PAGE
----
(CN) – An investment broker who sent emails to potential investors written by his boss is liable for making false statements, but cannot be banned from the financial industry as the “maker” of those statements, the D.C. Circuit ruled in a 2-1 decision.
In 2015, the Securities and Exchange Commission issued a cease and desist order against broker Francis Lorenzo for knowingly sending emails to potential investors with false information about his firm’s client.
The emails assured investors that the client had over $10 million in confirmed assets, when in fact Lorenzo had just been informed of the wholesale devaluation of the client’s intangible assets.
The SEC ordered Lorenzo to pay a $15,000 penalty and barred him from working in the securities industry for life.
On appeal, the D.C. Circuit affirmed the agency’s finding that Lorenzo made the false statements knowingly, but ruled that Lorenzo cannot be held fully responsible because he sent the emails at the behest of his boss, Gregg Lorenzo (no relation).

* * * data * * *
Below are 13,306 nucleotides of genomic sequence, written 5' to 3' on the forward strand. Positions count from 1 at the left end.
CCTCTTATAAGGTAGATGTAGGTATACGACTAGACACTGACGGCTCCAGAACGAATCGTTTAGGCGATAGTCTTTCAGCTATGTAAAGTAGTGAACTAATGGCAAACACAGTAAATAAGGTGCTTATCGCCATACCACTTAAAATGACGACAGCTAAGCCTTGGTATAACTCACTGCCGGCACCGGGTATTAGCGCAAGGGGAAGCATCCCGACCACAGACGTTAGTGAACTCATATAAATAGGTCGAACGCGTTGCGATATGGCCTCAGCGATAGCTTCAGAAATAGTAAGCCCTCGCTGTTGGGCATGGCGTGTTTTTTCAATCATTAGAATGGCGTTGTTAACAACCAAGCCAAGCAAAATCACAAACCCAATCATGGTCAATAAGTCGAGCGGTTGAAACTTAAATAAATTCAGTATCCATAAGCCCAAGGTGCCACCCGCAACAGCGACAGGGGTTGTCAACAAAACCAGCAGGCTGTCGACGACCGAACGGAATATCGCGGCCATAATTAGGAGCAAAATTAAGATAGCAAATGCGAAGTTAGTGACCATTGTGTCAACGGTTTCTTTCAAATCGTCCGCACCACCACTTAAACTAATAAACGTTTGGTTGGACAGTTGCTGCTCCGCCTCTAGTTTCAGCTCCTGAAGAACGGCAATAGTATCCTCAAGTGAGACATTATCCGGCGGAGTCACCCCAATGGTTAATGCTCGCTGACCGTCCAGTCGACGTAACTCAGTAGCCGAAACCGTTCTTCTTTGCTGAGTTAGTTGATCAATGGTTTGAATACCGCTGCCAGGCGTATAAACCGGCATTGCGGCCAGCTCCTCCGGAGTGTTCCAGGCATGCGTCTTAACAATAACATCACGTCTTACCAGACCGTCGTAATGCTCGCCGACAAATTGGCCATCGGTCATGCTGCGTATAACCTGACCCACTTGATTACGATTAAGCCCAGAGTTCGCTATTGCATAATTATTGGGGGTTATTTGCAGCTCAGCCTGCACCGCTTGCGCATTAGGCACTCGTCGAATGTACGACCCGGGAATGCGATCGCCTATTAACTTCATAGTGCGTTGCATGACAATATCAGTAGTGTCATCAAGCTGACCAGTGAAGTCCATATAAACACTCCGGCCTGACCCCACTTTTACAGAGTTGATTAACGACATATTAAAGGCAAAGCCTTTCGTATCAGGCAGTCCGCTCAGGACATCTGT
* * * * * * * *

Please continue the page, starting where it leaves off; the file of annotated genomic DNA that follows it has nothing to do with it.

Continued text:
“Lorenzo, acting with scienter (i.e., an intent to deceive or defraud, or extreme recklessness to that effect), produced email messages containing three false statements about a pending offering, sent the messages directly to potential investors, and encouraged them to contact him personally with any questions,” Judge Sri Srinivasan said, writing for the panel majority.
However, “voluminous” evidence supports the finding that Gregg Lorenzo wrote the substance of the emails, which Lorenzo copied and pasted into emails to potential investors.
“The Commission operated under the assumption that Lorenzo devised, and had ultimate authority over, the substance of the false statements contained in the email messages he sent to investors. That assumption, as we have concluded, is unsupported by the record evidence,” Srinivasan said.
Therefore, Lorenzo does not qualify as the “maker” of the false statements, the court ruled.
It remanded the case back to the SEC for the agency to reconsider what penalties are appropriate under a correct understanding of the nature of Lorenzo’s misconduct.
Judge Brett Kavanaugh dissented, arguing that the SEC’s entire ruling should be overturned.
“If Lorenzo did not draft the emails, did not think about the contents of the emails, and sent the emails only at the behest of his boss, it is impossible to find that Lorenzo acted ‘willfully,’” Kavanaugh said, accusing the SEC of trying to “end-run the Supreme Court.”
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